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Home / North-east / Assam novelist Purabi Bormudoi dies at 69

Assam novelist Purabi Bormudoi dies at 69

Bormudoi had enriched Assamese literature with at least 7 novels and a large number of short stories
Purabi Bormudoi

A Staff Reporter   |   Guwahati   |   Published 15.07.19, 11:00 PM

Eminent Assamese novelist Purabi Bormudoi passed away at Gauhati Medical College and Hospital (GMCH) on Monday morning because of age-related ailments. She was 69.

The author, who had been wheelchair-bound for over a decade, is survived by her husband, Ananda Bormudoi, writer and former head of Dibrugarh University, and son Arnab.

“She was admitted to the hospital around 10 days ago and passed away this morning. She was suffering from a number of age-related ailments,” said GMCH superintendent Ramen Talukdar.

Bormudoi was born on May 8 in 1950 at Deurigaon near Tezpur town in central Assam’s Sonitpur district. She studied at Tezpur Government Girls’ Higher Secondary School, Darrang College and Gauhati University. In 1975, Bormudoi married Ananda. The couple lived on the campus of Dibrugarh University.

Bormudoi had enriched Assamese literature with at least seven novels and a large number of short stories. While some of her novels deal with history, others delved deep into different aspects of Assamese society.

Bormudoi started writing when she was a primary school student. Then she spread her wings by contributing to various newspapers and magazines. She won the Sahitya Akademi Award for her novel Santanukulanandan in 2007. The novel mirrors the golden moments of culture and civilisation that thrived on the bank of the Brahmaputra.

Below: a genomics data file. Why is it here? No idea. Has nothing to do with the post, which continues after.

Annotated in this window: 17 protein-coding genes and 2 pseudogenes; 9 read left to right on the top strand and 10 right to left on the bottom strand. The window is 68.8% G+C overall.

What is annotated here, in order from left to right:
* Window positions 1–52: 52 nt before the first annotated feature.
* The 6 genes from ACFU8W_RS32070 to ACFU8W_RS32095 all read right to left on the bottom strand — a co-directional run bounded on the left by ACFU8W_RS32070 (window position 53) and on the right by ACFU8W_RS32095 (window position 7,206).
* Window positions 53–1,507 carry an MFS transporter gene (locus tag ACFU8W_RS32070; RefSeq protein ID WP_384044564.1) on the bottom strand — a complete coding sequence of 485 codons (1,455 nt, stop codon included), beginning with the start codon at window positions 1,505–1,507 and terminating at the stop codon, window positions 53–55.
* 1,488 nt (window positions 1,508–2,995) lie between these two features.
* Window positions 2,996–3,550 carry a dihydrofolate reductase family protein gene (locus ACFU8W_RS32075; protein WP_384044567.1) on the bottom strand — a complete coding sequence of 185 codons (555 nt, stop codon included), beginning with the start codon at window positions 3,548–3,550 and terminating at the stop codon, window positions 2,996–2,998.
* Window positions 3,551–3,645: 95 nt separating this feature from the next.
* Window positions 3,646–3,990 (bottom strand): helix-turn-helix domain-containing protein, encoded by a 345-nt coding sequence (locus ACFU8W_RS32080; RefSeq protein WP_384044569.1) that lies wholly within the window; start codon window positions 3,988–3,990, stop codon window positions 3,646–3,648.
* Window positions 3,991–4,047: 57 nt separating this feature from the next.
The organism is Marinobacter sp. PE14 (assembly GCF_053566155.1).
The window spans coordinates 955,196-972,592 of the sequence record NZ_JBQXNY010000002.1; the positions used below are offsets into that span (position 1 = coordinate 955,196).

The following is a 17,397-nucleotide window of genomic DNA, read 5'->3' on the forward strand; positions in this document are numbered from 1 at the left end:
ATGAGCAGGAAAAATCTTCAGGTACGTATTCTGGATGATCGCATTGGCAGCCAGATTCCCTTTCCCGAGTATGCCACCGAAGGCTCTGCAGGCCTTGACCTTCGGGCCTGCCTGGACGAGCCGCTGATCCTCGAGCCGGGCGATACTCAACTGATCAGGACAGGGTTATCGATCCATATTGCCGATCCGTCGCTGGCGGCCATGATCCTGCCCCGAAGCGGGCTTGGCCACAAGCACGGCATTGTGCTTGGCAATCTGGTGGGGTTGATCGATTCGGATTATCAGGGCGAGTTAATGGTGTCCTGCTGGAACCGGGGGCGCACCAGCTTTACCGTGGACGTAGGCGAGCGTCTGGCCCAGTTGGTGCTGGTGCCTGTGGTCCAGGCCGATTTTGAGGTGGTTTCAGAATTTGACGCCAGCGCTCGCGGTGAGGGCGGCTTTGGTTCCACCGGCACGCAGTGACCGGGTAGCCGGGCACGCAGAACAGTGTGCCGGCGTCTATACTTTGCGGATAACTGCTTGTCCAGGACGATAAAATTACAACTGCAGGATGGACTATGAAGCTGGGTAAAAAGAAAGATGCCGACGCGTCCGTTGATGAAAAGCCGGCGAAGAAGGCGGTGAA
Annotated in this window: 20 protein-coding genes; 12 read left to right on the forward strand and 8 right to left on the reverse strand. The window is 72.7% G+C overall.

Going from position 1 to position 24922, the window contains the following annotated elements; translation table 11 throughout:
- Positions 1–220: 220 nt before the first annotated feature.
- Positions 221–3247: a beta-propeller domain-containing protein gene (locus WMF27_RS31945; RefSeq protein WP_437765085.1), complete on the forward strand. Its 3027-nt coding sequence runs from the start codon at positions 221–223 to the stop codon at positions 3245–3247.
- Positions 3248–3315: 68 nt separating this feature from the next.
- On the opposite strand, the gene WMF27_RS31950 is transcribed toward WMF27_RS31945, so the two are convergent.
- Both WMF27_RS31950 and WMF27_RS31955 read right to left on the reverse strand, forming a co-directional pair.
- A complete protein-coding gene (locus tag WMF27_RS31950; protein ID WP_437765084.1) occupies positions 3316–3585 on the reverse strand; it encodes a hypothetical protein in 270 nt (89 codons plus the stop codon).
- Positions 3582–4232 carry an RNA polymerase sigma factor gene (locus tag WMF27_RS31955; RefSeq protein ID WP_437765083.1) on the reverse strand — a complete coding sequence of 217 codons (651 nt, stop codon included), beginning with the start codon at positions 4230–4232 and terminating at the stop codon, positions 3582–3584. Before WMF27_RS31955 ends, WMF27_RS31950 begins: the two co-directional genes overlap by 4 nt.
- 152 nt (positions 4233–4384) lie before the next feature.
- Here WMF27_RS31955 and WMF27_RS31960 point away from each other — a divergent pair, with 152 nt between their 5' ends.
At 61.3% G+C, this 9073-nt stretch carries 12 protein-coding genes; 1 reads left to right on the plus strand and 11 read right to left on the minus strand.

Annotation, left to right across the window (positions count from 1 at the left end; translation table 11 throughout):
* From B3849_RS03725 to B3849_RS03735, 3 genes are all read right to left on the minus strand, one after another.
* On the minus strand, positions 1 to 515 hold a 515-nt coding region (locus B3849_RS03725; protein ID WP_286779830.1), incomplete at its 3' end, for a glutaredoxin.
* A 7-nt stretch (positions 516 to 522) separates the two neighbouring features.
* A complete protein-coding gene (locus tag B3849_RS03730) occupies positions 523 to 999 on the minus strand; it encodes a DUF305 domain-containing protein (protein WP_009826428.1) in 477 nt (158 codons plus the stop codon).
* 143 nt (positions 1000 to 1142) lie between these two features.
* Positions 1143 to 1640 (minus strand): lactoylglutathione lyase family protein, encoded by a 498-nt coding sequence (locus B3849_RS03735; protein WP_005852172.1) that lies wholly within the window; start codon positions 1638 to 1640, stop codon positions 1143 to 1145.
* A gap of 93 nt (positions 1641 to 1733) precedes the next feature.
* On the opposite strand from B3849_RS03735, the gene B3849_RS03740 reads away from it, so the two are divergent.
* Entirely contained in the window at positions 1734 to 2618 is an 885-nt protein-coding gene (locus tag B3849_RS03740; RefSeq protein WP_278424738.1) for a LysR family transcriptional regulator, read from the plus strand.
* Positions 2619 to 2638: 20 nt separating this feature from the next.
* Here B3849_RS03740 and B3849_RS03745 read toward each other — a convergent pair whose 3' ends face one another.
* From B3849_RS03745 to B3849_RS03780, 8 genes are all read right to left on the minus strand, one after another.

Her novel, Rupuwali Noir Xonowali Ghat, is a historical novel dealing with the fast-changing political and social life of 19th century Assamese society.

Her novels, Gojoraj Prem Aru Bonditwo and Baghjal, Baghxal aru Manuh are a reflection of some cultural and anthropological elements of Assamese society based on man-elephant and man-tiger relationship.

Over the years, Bormudoi had earned a huge number of fans and followers through her works. Those who knew the writer say she used to read a lot of magazines and newspapers and books.

Bormudoi had not only held high human values in her novels but reflected her humanitarian zeal by donating her eyes and body.

“By donating her eyes and body Bormudoi left an example of supreme service to mankind,” said a member of the Ellora Vigyan Mancha, which has been working for development of scientific temperament and promoting body donation.

Her body will be used by the GMCH for experimentation of medical science.

She was also honoured with a number of awards like Prabina Saikia Literary Award (2007), Basanti Bordoloi Literary Award (2000) and Saganlal Jain Literary Award (2006).

Condolences poured in as the news of Bormudoi’s demise spread.

Asam Sahitya Sabha and Arunachal Pradesh Literary Society said Bormudoi’s demise was an irreparable loss for the intellectual world of the state.

Assam chief minister Sarbananda Sonowal condoled her demise.

“The people of Assam will remember her with respect for her contribution to the literary world of the state. Her demise is an irreparable loss for the social as well as literary life of the state,” Sonowal said.

“Purobi Bormudoi has left us. But she will be among us through her valuable contributions to Assamese novels,” said poet Harekrishna Deka.

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